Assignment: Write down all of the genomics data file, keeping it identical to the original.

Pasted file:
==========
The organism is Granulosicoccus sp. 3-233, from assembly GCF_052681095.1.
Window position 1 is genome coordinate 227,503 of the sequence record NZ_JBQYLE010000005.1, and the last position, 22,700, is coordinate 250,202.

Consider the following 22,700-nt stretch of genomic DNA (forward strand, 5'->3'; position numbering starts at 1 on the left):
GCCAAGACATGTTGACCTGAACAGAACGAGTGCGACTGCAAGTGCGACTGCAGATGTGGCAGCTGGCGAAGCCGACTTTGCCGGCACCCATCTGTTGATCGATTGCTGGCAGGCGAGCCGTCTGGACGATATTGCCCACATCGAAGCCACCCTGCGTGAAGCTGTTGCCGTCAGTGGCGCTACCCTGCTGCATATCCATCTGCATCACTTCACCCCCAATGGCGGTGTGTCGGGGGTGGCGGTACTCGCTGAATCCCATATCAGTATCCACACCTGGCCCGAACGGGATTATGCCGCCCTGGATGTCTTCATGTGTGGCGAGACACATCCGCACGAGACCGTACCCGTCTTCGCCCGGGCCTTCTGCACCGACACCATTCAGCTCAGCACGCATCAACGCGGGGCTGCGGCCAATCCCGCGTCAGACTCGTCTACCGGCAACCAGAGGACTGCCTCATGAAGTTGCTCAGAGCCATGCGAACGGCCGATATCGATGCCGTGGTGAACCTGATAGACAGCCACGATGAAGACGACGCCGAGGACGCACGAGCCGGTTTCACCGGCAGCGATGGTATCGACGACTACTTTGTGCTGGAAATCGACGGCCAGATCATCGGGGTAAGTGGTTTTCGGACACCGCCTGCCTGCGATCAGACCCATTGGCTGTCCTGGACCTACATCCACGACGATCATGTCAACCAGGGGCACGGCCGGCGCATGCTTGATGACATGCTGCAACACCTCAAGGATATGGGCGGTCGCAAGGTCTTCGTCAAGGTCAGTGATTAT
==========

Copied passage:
The organism is Granulosicoccus sp. 3-233, from assembly GCF_052681095.1.
Window position 1 is genome coordinate 227,503 of the sequence record NZ_JBQYLE010000005.1, and the last position, 22,700, is coordinate 250,202.

Consider the following 22,700-nt stretch of genomic DNA (forward strand, 5'->3'; position numbering starts at 1 on the left):
GCCAAGACATGTTGACCTGAACAGAACGAGTGCGACTGCAAGTGCGACTGCAGATGTGGCAGCTGGCGAAGCCGACTTTGCCGGCACCCATCTGTTGATCGATTGCTGGCAGGCGAGCCGTCTGGACGATATTGCCCACATCGAAGCCACCCTGCGTGAAGCTGTTGCCGTCAGTGGCGCTACCCTGCTGCATATCCATCTGCATCACTTCACCCCCAATGGCGGTGTGTCGGGGGTGGCGGTACTCGCTGAATCCCATATCAGTATCCACACCTGGCCCGAACGGGATTATGCCGCCCTGGATGTCTTCATGTGTGGCGAGACACATCCGCACGAGACCGTACCCGTCTTCGCCCGGGCCTTCTGCACCGACACCATTCAGCTCAGCACGCATCAACGCGGGGCTGCGGCCAATCCCGCGTCAGACTCGTCTACCGGCAACCAGAGGACTGCCTCATGAAGTTGCTCAGAGCCATGCGAACGGCCGATATCGATGCCGTGGTGAACCTGATAGACAGCCACGATGAAGACGACGCCGAGGACGCACGAGCCGGTTTCACCGGCAGCGATGGTATCGACGACTACTTTGTGCTGGAAATCGACGGCCAGATCATCGGGGTAAGTGGTTTTCGGACACCGCCTGCCTGCGATCAGACCCATTGGCTGTCCTGGACCTACATCCACGACGATCATGTCAACCAGGGGCACGGCCGGCGCATGCTTGATGACATGCTGCAACACCTCAAGGATATGGGCGGTCGCAAGGTCTTCGTCAAGGTCAGTGATTAT